My wife went psychotic last summer and I’ve successfully treated her over the last year, despite being unable to get her medication. Some pointers:
Sleep is 80% of the process. She cannot recover without it. But she’s like a fire truck with sirens blaring, she can’t sleep surrounded by threats. He has to find a way to turn the sirens off.
So step one is calm and trust. Everyone she’s exposed to (fewer the better) must take responsibility for everything that’s happened to her since the first psychosis. And everything that happens today. Apologize for the big things, apologize for the little things. Make it clear she is not to blame.
Turn her home into a sanctuary. Remove and block anything that might cause stress. Declutter where possible. Offload his external responsibilities. Help him make bills auto pay with nothing mailed to the home.
Make her life pro sleep. Designate someone who can earn her trust enough to take walks and other activities with. Wear her out so she can’t help being sleepy. Remove and change lighting so it’s as warm and dark as possible after sunset. Especially screens, get flux and nightshift on everything.
Learn how to communicate in a non threatening manner. Never indicate she’s sick and make every change and request about you: https://www.amazon.com/dp/0967718937/. Learn what agency is, realize she doesn’t feel any and practice helping her get it back.
Stop focusing on information, her brain can’t process it. When she talks, ignore the information, it will only make you stressed. Focus on what the information is telling you about her mood. When speaking with her, how you say it matters much more than what you say. Stop saying things that hurt calm and start saying things that help trust and calm.
Make self care a religion. Help him get sleep and build a simple daily routine to have shelter among the chaos. Join a family support group and go every week: https://www.nami.org/Find-Support and do the 12 week training, both of you!
Caregiver here, couple of points
There are two kinds of psychosis, with and without insight. Drug induced seems to leave insight and people with insight tend to populate this sub. Sleep deprivation psychosis tends not to leave insight and they don’t know so they don’t tend to populate this sub (until they’ve been medicated).
I see psychosis like an emotional rewiring. And humans use emotions to verify things. ‘That feels right ‘. So it becomes easy for your loved one to believe false things are real because their emotions tell them it’s real. And they need their new feelings to make sense so they are creating a new reality to do that.
Trust is the most important thing you are loosing right now and trust is the most important thing you have to earn back. They are scared and telling them their feelings are wrong will only hurt them and break trust.
Stop focusing on details and start focusing on mood. What does what they share tell you about their mood and how does what you share affect their mood. Stop making their mood worse and start making their mood better.
Psychosis is uncontrolled energy. The more they have the worse they will be. Find ways to safely release that energy. Listen when they will talk and get them as active as possible. You want them as tired as possible when the sun sets at the end of each day.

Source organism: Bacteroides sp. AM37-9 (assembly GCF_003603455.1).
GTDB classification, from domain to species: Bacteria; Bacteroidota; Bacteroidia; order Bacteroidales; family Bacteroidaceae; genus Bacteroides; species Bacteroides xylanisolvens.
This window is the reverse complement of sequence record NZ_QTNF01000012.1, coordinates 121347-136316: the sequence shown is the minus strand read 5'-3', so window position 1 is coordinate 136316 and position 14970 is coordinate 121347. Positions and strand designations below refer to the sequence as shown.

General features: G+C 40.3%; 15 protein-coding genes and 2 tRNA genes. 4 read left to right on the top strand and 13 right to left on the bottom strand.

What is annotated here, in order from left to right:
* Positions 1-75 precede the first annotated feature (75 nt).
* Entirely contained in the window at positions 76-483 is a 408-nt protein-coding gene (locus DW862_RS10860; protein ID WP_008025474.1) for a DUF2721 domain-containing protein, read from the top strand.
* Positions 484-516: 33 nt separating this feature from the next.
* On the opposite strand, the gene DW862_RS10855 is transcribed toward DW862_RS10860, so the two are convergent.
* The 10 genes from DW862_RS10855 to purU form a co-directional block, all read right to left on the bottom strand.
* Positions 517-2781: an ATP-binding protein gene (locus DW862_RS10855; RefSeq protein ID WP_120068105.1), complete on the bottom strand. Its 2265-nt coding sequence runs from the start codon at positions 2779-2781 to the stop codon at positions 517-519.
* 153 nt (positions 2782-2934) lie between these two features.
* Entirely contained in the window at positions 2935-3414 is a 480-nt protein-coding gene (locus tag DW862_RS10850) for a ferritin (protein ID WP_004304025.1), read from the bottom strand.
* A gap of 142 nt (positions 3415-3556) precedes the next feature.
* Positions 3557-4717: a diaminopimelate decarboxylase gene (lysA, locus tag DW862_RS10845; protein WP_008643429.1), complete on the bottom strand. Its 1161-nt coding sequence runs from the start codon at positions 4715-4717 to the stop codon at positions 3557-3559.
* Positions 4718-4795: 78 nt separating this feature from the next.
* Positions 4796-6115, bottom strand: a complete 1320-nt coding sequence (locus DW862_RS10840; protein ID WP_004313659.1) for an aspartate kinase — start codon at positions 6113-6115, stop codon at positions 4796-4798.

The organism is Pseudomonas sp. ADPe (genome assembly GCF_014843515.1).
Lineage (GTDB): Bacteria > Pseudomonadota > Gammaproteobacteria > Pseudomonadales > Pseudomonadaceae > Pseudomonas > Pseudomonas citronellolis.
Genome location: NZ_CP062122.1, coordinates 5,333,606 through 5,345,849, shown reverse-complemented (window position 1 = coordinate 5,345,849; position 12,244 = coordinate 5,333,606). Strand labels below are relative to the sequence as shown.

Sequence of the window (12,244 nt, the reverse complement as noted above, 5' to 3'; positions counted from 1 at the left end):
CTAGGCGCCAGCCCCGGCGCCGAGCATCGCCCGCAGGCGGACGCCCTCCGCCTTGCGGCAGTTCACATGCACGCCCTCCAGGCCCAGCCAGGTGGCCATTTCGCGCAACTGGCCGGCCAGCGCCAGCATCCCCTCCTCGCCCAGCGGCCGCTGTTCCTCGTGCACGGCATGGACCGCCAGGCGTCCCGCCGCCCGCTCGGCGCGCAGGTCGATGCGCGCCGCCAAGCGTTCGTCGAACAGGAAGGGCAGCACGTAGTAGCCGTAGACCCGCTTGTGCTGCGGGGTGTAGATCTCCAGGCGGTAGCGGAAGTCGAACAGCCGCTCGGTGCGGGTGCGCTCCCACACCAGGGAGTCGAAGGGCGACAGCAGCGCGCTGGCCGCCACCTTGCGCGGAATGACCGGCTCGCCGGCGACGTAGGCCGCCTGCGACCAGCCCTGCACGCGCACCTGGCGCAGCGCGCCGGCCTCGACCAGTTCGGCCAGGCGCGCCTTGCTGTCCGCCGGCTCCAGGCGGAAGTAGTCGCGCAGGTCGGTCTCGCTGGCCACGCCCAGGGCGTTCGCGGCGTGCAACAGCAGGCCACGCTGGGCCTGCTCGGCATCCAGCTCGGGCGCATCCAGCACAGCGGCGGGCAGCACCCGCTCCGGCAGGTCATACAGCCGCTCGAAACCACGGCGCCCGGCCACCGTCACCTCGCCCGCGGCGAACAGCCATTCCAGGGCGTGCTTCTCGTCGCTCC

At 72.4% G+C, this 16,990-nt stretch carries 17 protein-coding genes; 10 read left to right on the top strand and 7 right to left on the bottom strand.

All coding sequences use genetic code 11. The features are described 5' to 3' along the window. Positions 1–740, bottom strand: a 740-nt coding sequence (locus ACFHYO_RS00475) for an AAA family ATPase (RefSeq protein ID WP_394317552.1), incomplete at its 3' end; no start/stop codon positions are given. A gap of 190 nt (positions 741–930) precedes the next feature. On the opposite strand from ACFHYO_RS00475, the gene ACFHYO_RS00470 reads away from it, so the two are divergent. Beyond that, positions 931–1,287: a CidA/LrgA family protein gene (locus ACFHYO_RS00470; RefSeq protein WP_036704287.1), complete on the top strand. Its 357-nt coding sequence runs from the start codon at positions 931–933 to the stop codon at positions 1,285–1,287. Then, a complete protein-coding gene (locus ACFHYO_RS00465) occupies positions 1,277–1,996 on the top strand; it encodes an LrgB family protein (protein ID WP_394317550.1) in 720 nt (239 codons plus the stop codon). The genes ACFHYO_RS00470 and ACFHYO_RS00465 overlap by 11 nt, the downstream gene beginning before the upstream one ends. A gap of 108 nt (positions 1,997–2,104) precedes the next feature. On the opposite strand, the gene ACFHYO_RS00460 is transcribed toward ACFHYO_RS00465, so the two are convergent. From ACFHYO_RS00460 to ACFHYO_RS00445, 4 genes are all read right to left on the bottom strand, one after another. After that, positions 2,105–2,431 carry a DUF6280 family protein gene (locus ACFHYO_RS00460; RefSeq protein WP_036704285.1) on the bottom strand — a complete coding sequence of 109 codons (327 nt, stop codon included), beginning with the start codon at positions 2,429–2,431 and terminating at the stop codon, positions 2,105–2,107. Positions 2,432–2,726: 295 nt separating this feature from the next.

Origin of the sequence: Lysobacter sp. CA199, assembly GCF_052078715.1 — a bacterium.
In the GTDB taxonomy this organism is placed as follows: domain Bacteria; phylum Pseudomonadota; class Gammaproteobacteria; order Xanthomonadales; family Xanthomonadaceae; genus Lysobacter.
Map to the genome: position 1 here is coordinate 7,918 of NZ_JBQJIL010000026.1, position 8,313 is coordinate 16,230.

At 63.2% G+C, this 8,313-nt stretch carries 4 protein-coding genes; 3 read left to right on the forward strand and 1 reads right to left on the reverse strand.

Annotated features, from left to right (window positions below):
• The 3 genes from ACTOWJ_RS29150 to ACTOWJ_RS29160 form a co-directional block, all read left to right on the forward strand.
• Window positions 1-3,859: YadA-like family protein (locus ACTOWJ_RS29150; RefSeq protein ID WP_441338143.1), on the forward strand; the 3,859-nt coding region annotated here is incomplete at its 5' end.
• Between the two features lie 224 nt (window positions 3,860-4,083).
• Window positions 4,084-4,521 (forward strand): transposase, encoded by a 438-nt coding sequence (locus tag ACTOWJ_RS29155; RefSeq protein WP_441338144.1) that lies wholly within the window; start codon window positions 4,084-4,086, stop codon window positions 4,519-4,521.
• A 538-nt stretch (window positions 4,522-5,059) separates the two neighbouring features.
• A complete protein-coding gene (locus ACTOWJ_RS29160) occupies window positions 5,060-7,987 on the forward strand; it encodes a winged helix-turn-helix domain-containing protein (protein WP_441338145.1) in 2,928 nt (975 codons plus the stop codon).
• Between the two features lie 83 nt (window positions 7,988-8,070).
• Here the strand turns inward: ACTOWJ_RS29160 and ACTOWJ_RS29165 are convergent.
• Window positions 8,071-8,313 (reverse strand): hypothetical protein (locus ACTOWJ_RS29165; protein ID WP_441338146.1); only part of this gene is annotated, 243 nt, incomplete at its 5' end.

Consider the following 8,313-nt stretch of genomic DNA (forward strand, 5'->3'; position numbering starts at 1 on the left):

Their sleeping is your biggest goal. If anyone lives with them, make sure they know everything above and have them make the home as dark and quiet as possible. Have them track sleep hours day and night and gradually try things to improve sleep.
Laws vary between states. Bigger states tend to have psych hold options that allow your friend to be evaluated. Check with nami to see which you are dealing with...
Read this book (https://www.amazon.com/dp/0967718937/) and get to a family group here (https://www.nami.org/Find-Support)
Successful caregiver here
I’ve not found any other reddit sub, outside of more specific topics like bipolar spouses. But those are pre-psychosis and don’t really apply.
Get yourself and as many family members as will go to training and a local support group: https://www.nami.org/Find-Support
If you’re loved one lacks awareness, learn how to communicate: https://www.amazon.com/dp/0967718937/
But above all, make sure your loved one is getting enough sleep. Having to little may be the cause but even if not, having enough is crucial to healing.
Thankfully you live in a country with both functioning healthcare and commitment laws. In most us states she couldn’t get care unless she volunteered (which she can’t do because she lacks insight) or became violent (which often results in injury).
This book will help you learn how to communicate: https://www.amazon.com/dp/0967718937/
And you’ll want to spend this time preparing for her to get out. In the states, they get released the moment they are allowed to consent, even in the middle of the night. I assume that also won’t be an issue there.
Sleep loss and sleep recovery are both cumulative. Focus on providing it consistently.
Configure a place for the following:
No threats / surprises
Easy sleep, both day and night
Daily exercise, even if it’s just walking
Low effort outdoors, relaxing
Non judgmental people, no exceptions
Games and puzzles to rebuild thought and confidence
I had just emailed NAMI on a sort of similar issue the replied me with the following: